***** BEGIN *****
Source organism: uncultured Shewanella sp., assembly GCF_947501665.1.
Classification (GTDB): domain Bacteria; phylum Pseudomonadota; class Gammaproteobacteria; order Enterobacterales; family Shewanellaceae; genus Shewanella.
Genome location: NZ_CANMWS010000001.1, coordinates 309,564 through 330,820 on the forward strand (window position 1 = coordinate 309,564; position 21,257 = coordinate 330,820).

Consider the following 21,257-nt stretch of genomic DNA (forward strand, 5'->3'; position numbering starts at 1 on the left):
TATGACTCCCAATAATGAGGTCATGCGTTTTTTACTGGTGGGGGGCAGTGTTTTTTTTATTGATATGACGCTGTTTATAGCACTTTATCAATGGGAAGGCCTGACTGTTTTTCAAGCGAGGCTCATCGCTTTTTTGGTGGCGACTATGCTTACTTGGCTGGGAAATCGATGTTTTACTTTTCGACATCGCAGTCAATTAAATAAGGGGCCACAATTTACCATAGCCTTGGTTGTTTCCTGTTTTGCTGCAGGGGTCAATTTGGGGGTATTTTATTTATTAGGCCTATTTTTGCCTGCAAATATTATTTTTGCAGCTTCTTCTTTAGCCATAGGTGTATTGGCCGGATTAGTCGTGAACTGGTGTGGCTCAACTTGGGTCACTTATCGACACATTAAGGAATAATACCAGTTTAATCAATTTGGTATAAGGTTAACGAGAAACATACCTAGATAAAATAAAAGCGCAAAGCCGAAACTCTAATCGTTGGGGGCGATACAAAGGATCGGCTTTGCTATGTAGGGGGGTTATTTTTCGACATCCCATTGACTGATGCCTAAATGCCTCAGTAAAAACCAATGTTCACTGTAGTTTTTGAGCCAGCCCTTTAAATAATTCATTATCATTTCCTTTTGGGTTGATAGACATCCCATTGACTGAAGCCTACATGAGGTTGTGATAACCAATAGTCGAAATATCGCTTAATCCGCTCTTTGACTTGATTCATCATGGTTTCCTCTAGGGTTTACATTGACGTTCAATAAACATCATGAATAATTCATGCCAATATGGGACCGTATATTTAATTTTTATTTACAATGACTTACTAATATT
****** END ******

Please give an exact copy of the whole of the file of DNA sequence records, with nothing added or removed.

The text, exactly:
Source organism: uncultured Shewanella sp., assembly GCF_947501665.1.
Classification (GTDB): domain Bacteria; phylum Pseudomonadota; class Gammaproteobacteria; order Enterobacterales; family Shewanellaceae; genus Shewanella.
Genome location: NZ_CANMWS010000001.1, coordinates 309,564 through 330,820 on the forward strand (window position 1 = coordinate 309,564; position 21,257 = coordinate 330,820).

Consider the following 21,257-nt stretch of genomic DNA (forward strand, 5'->3'; position numbering starts at 1 on the left):
TATGACTCCCAATAATGAGGTCATGCGTTTTTTACTGGTGGGGGGCAGTGTTTTTTTTATTGATATGACGCTGTTTATAGCACTTTATCAATGGGAAGGCCTGACTGTTTTTCAAGCGAGGCTCATCGCTTTTTTGGTGGCGACTATGCTTACTTGGCTGGGAAATCGATGTTTTACTTTTCGACATCGCAGTCAATTAAATAAGGGGCCACAATTTACCATAGCCTTGGTTGTTTCCTGTTTTGCTGCAGGGGTCAATTTGGGGGTATTTTATTTATTAGGCCTATTTTTGCCTGCAAATATTATTTTTGCAGCTTCTTCTTTAGCCATAGGTGTATTGGCCGGATTAGTCGTGAACTGGTGTGGCTCAACTTGGGTCACTTATCGACACATTAAGGAATAATACCAGTTTAATCAATTTGGTATAAGGTTAACGAGAAACATACCTAGATAAAATAAAAGCGCAAAGCCGAAACTCTAATCGTTGGGGGCGATACAAAGGATCGGCTTTGCTATGTAGGGGGGTTATTTTTCGACATCCCATTGACTGATGCCTAAATGCCTCAGTAAAAACCAATGTTCACTGTAGTTTTTGAGCCAGCCCTTTAAATAATTCATTATCATTTCCTTTTGGGTTGATAGACATCCCATTGACTGAAGCCTACATGAGGTTGTGATAACCAATAGTCGAAATATCGCTTAATCCGCTCTTTGACTTGATTCATCATGGTTTCCTCTAGGGTTTACATTGACGTTCAATAAACATCATGAATAATTCATGCCAATATGGGACCGTATATTTAATTTTTATTTACAATGACTTACTAATATT